This recipe is from the cookbook called
America's Best Lost Recipes by the editors of Cook's
Country magazine. A Joe Frogger cookie is a oversized molasses-spice cookie that dates back to Colonial times, approximately 200 years ago to Black Joe's
Tavern in Marblehead, MA, a seaside town about 25 miles north of Boston. The Joe Froggers people make now are probably a little different
than the original recipe. For one thing, in the 1700s they were the size of salad plates or lily pads - about 6 inches in diameter, and were made
for sailors to take on ships and thus lasted a long time.
History of Joe Frogger Cookies from the
Marblehead Magazine website:
Named for Revolutionary War patriot and freed
slave, Joseph Brown, these large
cookies were said to be the size of the frogs in "Black Joe's" Pond.
Marblehead's early fishermen used to take the cookies with them on long voyages
to the Grand Banks as a standard part of the ship's provisions. The ingredients
of rum and seawater acted as preservatives. They are now a cherished Marblehead
tradition with "original recipes" circulating rapidly for historic
authentication by native Marbleheaders. The cookies were first made in the
1800's by Lucretia Brown, Joseph's wife. While today the cookies are mostly
round, in the beginning they were described as "lily pad" shaped.
Cookie Recipes and
Secrets To Making Perfect Cookies. Also learn
How To Have A Successful Holiday Cookie Exchange or Cookie Swap.
Joe Frogger Cookies Recipe:
New England (Marblehead, MA)
Yields: 2 dozen
Prep time: 20 min
Cook time: 7 min
1 cup dark rum (such as Myers's brand)
1 tablespoon water
1 1/2 teaspoons salt
3 cups all-purpose
3/4 teaspoon ground ginger
1/2 teaspoon ground allspice
1/4 teaspoon ground nutmeg
1/8 teaspoon ground cloves
1 cup dark molasses
1 teaspoon baking soda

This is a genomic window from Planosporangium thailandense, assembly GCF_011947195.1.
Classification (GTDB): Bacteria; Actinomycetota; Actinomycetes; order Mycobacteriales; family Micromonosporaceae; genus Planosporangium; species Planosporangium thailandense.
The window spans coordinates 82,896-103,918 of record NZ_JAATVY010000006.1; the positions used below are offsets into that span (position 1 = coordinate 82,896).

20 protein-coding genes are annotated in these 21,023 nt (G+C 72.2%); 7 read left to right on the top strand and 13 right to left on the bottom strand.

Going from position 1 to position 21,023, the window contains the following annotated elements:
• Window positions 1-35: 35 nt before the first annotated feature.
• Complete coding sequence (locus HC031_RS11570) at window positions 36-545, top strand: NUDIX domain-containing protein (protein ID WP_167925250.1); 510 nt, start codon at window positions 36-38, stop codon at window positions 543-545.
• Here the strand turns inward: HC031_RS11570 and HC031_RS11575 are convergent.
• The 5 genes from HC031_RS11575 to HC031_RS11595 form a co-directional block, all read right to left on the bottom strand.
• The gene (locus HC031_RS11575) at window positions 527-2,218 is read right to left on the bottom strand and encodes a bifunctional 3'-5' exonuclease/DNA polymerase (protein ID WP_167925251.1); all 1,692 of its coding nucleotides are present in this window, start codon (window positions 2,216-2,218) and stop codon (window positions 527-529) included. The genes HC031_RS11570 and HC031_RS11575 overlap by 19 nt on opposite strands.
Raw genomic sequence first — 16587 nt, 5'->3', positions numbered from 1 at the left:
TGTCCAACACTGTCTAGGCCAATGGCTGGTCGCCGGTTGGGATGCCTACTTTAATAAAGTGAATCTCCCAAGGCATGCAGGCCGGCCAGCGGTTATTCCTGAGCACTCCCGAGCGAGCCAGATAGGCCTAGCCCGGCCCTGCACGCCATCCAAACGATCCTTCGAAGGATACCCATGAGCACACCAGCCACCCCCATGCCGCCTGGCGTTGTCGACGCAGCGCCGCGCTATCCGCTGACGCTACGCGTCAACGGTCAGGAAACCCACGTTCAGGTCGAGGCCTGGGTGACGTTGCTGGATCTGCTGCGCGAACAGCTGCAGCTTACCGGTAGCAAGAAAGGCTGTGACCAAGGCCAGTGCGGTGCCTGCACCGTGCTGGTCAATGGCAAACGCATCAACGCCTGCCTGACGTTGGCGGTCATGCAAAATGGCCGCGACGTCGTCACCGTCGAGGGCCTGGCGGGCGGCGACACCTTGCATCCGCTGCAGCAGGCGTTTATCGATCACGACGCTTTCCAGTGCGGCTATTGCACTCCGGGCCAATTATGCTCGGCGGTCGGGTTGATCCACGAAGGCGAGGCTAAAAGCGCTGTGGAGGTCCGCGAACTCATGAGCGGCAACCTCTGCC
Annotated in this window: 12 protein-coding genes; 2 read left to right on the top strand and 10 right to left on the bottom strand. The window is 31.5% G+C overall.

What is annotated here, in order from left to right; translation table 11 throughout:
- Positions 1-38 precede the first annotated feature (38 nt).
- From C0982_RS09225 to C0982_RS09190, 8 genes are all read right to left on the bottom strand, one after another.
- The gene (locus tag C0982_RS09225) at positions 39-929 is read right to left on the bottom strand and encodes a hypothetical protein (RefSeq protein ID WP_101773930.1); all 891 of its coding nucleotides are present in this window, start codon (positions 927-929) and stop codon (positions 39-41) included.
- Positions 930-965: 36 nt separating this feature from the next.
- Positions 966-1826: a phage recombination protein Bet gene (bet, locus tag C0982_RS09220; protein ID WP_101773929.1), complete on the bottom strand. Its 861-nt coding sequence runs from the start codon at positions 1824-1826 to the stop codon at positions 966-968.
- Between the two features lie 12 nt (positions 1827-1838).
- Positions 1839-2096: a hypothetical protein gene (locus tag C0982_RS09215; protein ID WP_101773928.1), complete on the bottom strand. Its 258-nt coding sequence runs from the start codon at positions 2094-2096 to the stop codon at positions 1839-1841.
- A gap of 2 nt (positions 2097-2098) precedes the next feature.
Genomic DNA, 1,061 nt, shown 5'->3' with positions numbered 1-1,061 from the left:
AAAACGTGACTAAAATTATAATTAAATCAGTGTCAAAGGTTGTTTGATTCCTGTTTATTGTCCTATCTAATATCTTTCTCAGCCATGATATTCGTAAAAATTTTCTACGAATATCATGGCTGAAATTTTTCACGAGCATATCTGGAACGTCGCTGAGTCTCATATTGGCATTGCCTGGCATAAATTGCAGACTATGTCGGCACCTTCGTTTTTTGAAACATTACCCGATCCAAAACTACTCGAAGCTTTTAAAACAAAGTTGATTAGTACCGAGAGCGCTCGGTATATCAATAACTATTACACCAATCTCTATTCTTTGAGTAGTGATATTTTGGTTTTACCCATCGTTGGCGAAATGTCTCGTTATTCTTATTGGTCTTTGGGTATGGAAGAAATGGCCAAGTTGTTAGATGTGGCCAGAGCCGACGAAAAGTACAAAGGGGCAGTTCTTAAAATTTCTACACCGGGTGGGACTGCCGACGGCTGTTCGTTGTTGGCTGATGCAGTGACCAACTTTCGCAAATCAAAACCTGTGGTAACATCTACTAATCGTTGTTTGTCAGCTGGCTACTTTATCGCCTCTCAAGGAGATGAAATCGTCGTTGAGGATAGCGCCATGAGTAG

1/2 cup unsalted butter, softened
1 cup granulated
In a small bowl, stir together the rum, water and salt until the salt dissolves.
In a medium bowl, whisk together the flour, ginger, allspice, nutmeg, and
cloves. In a large measuring cup, stir together the molasses and baking soda
(the mixture will begin to bubble), and let sit approximately 15 minutes until doubled in volume.
With an electric mixer on medium-high speed, beat together the butter and sugar
approximately 2 minutes until fluffy. Reduce the speed to medium-low and
gradually beat in the rum mixture. Add the flour mixture and the molasses
mixture, alternately in two batches; scraping the sides of the bowl as needed.
Cover the bowl with plastic wrap and refrigerate until stiff, at least 8 hours or up to 3 days.
Preheat oven to 375 degrees F. Adjust two oven racks to the upper-middle and
lower-middle positions. Line two baking sheets with parchment paper.
Working with half of the cookie dough, which will be soft) at at time on a heavily floured work
surface, roll out the dough to 1/4-inch thick. Cut out the cookies with a 3- to 3
1/2-inch cookie cutter or the rim of a drinking glass. Space the cut out cookies
1 1/2-inch apart on the prepared baking sheets (only 6 cookies per baking sheet
as they will spread).
Bake approximately 6 to 7 minutes, switching and rotating the baking sheets
halfway through baking, or until the cookies are set and just beginning to
crack. Remove from the oven and let the cookies cool on the baking sheets for 10
minutes, then transfer to a wire rack to cool completely.
Repeat with the remaining dough using a fresh or cooled baking sheet.
Refrigerated dough stays fresh about a week, frozen dough three months.
The cookies can be stored in an airtight container for up to 1 week.
Makes 2 dozen cookies.